With everything that’s happened in the past few months, it’s easy to lose track of the good news. Pest control is essential and the entrepreneurial spirit of owners across the country is keeping many businesses on track. Businesses are even starting up. In March, as coronavirus was beginning to change lives in the U.S., Kevin Pass, longtime owner of Action Pest Control out of Evansville, Indiana, made his return to the pest management industry with the opening of Pass Pest Control. Kevin’s previous QualityPro accredited company grew to $12.6M, so we reached out to Kevin for his insights into starting and growing a business from the ground up.
Pass has set aggressive goals for his company. Pass Pest is focused on the residential service market in Evansville, Henderson and Owensboro, Indiana, and has set a goal of becoming a $6M operation in five years. When pushed on his $6M ambition, Pass paraphrased Mike Tyson: “Everybody has a plan until they get punched the first time.”
A lesson here is to set ambitious goals and back them up with manageable short-term expectations and a willingness to adjust when the situation changes. Pass Pest’s initial specialization is in residential services because of the comparative speed and ease of onboarding residential contracts early in a business’ lifecycle. This is not an approach Pass recommends to everyone, rather he advises, “I would start with a very good business plan, and then you have to decide what you want to be.”
Salient advice is to be fully aware of the circumstances around a new business, the resources available, and the personnel needed to accomplish goals. Specific types of service require specific technicians and sales staff, and specific training to make sure their skills are sharp and updated to match the market. Acquiring contracts means marketing services and finding the right placements and the right audiences. Putting in good, early work to have all the pieces in place is important for building a foundation for continuous, sustained growth later in the business’ lifecycle, and for absorbing risk as market conditions change. There are a lot of pieces that need to fit together for a new business to thrive. Fortunately there are resources available to give businesses a leg-up.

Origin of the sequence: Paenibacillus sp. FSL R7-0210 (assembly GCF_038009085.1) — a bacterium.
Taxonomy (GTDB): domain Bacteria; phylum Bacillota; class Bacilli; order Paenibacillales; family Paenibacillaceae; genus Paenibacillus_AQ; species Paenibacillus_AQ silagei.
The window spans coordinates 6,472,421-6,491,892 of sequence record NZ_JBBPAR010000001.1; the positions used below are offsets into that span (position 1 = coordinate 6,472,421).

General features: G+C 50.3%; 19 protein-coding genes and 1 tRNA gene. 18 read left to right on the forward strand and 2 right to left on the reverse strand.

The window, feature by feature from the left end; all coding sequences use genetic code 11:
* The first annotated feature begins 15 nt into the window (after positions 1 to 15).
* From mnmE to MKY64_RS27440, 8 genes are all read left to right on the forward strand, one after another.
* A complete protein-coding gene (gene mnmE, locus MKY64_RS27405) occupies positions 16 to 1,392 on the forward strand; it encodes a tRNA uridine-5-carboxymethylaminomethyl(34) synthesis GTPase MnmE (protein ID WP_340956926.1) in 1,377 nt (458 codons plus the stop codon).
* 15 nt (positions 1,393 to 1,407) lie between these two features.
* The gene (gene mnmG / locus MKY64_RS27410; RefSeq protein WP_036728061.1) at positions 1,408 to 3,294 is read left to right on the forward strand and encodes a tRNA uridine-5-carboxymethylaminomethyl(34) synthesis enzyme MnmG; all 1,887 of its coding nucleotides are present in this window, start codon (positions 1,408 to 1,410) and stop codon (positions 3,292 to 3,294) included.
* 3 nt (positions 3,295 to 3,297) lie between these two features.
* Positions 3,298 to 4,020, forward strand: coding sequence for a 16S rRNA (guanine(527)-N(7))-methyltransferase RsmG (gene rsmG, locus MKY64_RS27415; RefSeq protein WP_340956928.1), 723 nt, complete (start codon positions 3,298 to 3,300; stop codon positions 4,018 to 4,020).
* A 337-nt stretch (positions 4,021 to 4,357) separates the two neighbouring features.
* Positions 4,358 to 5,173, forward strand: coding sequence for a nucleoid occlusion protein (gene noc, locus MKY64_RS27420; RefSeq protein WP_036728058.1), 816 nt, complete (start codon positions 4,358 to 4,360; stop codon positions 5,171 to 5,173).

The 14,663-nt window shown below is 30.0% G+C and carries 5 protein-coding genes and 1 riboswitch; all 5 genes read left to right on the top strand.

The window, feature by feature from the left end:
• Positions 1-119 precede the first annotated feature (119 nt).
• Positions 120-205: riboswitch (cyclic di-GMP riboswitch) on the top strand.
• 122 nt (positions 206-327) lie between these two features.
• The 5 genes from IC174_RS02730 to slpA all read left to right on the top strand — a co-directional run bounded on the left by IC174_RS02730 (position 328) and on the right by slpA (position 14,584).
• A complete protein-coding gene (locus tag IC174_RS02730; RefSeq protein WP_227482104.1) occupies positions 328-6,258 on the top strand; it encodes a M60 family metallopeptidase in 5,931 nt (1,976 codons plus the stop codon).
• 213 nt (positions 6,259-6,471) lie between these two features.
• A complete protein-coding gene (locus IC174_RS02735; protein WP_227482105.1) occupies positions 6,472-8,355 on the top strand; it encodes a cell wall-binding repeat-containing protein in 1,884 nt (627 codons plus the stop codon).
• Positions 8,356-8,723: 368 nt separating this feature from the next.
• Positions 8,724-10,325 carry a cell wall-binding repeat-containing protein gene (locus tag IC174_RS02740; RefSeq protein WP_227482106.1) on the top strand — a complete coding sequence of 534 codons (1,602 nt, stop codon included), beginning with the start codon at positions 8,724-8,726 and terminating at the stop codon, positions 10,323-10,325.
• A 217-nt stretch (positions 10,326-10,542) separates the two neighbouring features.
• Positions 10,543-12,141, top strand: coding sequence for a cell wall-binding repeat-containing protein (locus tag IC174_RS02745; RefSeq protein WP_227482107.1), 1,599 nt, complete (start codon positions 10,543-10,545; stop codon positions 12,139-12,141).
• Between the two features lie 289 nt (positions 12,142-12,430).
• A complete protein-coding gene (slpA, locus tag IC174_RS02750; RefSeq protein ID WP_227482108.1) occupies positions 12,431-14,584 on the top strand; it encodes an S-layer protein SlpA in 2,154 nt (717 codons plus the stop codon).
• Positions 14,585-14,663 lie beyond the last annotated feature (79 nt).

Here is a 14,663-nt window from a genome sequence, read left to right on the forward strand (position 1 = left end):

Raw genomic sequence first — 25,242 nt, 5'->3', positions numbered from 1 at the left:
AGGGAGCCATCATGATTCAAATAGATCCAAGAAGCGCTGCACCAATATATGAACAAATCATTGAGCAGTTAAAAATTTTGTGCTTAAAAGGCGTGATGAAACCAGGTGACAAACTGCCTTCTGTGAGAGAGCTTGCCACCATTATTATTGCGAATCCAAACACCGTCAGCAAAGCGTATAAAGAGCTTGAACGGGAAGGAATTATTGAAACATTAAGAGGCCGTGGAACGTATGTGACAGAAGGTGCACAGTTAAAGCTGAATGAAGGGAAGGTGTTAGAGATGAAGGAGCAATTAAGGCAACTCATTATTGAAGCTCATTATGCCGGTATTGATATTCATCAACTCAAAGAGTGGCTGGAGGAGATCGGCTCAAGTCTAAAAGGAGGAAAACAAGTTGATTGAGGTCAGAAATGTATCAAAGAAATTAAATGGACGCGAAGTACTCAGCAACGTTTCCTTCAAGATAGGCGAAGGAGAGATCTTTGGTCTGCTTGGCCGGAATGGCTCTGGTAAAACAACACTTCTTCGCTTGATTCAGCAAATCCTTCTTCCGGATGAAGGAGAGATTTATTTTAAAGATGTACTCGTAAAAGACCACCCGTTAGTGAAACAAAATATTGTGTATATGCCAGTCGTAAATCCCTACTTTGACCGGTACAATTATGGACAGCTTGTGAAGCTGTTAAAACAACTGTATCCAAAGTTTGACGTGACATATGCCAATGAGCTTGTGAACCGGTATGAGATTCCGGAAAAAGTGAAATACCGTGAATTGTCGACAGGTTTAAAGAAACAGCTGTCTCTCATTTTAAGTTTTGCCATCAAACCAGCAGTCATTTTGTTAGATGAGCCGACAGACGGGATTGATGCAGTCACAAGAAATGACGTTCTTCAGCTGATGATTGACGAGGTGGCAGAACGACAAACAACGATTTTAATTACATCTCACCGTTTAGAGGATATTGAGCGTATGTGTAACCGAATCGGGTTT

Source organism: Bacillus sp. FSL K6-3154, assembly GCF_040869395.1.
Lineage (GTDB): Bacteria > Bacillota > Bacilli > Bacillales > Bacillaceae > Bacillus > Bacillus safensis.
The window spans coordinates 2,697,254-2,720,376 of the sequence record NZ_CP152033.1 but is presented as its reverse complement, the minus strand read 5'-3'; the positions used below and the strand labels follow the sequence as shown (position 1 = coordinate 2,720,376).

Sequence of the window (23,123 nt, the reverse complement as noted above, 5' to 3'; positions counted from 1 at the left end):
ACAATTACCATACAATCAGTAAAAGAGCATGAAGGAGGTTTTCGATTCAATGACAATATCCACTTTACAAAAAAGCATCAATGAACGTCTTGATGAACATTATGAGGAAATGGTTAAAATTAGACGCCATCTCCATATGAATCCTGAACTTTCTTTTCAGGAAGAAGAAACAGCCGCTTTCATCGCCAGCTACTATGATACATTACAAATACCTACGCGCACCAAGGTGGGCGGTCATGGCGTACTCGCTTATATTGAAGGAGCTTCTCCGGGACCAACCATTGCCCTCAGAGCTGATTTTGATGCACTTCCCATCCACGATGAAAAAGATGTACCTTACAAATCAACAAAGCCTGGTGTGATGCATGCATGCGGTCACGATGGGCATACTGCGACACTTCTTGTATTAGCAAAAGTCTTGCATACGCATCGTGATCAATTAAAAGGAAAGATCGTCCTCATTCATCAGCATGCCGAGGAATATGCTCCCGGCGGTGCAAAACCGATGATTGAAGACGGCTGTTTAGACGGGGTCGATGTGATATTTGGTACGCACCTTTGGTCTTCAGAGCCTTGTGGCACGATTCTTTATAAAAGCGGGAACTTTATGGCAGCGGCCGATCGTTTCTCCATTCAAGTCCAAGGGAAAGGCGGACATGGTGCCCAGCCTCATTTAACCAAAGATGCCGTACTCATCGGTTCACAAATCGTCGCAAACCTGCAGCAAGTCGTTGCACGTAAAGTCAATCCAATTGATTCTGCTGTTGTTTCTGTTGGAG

Pass’ final suggestion for a resource more companies should use early in their lifecycle is mentorship. Learning from the mistakes and successes of others who have built growing companies is invaluable. QualityPro, the pest management industry’s accreditation program, is based on the idea that the industry as a whole benefits when we make it as easy as possible for businesses to be professional and follow proven templates for success. Pass recommends, “Drive two hours out of your market and find somebody who has a nice business, and ask if they’ll let you ride along with their technicians or their sales people, spend a day in their office,” says Pass. See how other businesses are handling their market and resources, and take away ideas for how to handle yours.
Starting a business is the first step, but the majority of time will be spent growing and sustaining that growth for the duration. Having a solid business plan, continually marketing and targeting, and finding the right personnel are still equally important moving forward—but in later stages, the focus will be less on creating these things and more on checking in to make sure the plan is being followed and is scaling well.